This 'evasive' new Linux malware creates a backdoor to steal passwords and more

Cybersecurity researchers detail Orbit malware and the evolving threat of cyber criminals targeting Linux.
Written by Danny Palmer, Senior Writer

The hands of a computer hacker working on a computer keyboard.

Image: Getty Images

A newly uncovered form of Linux malware creates a backdoor into infected machines and servers, allowing cyber criminals to secretly steal sensitive information while also maintaining persistence on the network. 

Detailed by cybersecurity researchers at Intezer, the previously undetected malware has been called Orbit after filenames it used to temporarily store the output of executed commands.

Linux is a popular operating system for servers and cloud infrastructure, which makes it a tempting target for cyber criminals.

SEE: A winning strategy for cybersecurity (ZDNet special report)

Orbit malware provides cyber criminals with remote access to Linux systems, allowing them to steal usernames and passwords and log TTY commands – the inputs made in the Linux terminal.  

In addition to this, the malware can infect running processes on the machine, ultimately allowing the hackers to take control of the system required to monitor and steal information, while also maintaining a backdoor to the compromised systems.

Once installed, Orbit sets up a remote connection to the machine and hooks functions in the Linux Pluggable Authentication Module. By doing this, the malware can steal information from SSH (Secure Shell Protocol) connections providing remote access to the attackers while also hiding network activity from the victim.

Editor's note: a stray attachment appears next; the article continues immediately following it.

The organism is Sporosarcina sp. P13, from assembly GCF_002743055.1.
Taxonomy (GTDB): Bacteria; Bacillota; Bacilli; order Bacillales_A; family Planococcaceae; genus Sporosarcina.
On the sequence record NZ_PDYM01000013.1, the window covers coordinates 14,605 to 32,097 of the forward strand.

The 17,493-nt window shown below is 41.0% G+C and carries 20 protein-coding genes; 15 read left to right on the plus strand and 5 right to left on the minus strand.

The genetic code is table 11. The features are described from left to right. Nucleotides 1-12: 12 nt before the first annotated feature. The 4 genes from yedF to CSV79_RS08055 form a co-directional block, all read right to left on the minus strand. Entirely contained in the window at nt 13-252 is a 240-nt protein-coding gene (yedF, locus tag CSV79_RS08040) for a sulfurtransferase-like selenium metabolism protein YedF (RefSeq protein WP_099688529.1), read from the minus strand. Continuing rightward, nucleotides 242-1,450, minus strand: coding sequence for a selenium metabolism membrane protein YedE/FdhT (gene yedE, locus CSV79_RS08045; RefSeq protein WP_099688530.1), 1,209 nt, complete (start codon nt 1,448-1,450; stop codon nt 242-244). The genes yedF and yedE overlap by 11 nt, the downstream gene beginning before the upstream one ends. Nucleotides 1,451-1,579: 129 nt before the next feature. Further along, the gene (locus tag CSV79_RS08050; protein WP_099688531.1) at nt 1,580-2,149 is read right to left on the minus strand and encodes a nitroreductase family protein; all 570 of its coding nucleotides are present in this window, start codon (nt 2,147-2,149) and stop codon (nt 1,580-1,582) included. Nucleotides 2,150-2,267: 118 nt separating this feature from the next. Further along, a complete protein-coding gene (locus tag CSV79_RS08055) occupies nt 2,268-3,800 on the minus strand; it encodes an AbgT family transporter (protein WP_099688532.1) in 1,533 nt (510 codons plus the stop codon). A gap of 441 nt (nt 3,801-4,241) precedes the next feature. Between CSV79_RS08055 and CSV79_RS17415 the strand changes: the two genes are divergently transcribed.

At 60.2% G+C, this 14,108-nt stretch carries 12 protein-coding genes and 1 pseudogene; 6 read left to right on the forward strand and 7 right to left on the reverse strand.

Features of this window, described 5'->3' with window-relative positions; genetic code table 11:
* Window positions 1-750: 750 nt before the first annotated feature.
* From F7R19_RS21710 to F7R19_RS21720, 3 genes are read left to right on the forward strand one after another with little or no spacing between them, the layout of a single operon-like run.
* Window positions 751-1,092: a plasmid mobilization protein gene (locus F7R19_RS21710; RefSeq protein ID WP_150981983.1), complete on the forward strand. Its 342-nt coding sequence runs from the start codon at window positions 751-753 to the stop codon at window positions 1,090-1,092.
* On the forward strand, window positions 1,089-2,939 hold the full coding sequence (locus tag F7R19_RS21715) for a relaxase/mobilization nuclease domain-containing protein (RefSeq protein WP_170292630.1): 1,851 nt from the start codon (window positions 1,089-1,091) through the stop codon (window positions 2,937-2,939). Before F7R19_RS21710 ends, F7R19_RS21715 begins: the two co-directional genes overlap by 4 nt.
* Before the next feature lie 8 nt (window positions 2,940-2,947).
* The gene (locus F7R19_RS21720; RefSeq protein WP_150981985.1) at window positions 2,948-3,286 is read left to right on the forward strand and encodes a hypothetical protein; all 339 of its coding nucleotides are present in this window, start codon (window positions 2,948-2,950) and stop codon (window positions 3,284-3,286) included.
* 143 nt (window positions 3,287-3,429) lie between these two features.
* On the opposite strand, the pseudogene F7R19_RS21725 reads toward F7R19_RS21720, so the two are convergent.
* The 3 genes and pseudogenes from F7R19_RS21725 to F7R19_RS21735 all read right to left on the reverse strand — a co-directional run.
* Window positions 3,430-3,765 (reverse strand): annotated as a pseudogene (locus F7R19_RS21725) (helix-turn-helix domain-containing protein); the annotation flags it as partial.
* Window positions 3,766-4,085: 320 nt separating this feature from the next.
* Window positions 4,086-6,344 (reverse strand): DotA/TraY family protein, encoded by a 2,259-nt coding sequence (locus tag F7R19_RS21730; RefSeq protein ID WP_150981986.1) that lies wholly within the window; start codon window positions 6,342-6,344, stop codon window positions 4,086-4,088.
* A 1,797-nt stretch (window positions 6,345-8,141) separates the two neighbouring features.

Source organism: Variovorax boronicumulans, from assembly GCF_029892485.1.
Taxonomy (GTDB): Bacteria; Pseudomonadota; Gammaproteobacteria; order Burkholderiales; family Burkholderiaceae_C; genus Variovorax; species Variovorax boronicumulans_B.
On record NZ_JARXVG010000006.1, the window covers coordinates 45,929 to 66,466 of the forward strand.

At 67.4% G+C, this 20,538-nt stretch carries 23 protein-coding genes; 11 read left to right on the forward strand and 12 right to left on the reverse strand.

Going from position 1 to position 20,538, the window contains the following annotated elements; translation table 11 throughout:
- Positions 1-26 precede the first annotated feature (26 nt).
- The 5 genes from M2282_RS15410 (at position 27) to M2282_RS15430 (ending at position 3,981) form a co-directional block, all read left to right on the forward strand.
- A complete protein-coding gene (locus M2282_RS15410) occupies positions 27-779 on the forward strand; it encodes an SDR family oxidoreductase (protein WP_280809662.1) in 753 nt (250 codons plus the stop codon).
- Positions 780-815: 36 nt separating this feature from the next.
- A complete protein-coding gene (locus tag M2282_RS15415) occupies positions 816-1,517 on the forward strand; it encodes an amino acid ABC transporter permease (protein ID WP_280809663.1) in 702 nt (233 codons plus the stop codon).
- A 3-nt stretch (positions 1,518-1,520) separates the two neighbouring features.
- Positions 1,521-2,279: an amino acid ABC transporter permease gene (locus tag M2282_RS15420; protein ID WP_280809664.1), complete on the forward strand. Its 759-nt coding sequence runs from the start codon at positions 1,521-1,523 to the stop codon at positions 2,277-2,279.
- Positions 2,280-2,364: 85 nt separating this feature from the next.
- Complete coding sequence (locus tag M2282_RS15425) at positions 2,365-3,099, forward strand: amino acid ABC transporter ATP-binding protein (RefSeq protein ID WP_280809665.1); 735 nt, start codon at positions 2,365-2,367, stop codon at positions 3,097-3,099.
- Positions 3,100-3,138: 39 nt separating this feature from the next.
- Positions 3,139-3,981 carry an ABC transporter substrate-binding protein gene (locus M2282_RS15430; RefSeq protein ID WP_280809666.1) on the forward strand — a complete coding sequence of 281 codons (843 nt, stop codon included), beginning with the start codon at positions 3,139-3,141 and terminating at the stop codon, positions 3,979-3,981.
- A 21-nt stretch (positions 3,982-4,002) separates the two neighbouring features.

Orbit is also designed to be highly persistent, making it hard to remove from an infected machine while running. It does this by adding instructions that the malware should be loaded before any other processes. 

The malware is also set up to evade detection by preventing information that could reveal the existence of Orbit from being detected by manipulating the outputs to avoid detailing malicious activity. 

"Unlike other threats, this malware steals information from different commands and utilities and stores them in specific files on the machine," said Nicole Fishbein, security researcher at Intezer. 

"Threats that target Linux continue to evolve while successfully staying under the radar of security tools, now Orbit is one more example of how evasive and persistent new malware can be," she added. 

Cloud services and servers are mistakenly misconfigured, providing unauthorised intruders with access to systems – businesses should ensure that their cloud setup is properly managed to avoid weak points like this that could allow attackers into networks. 


Editorial standards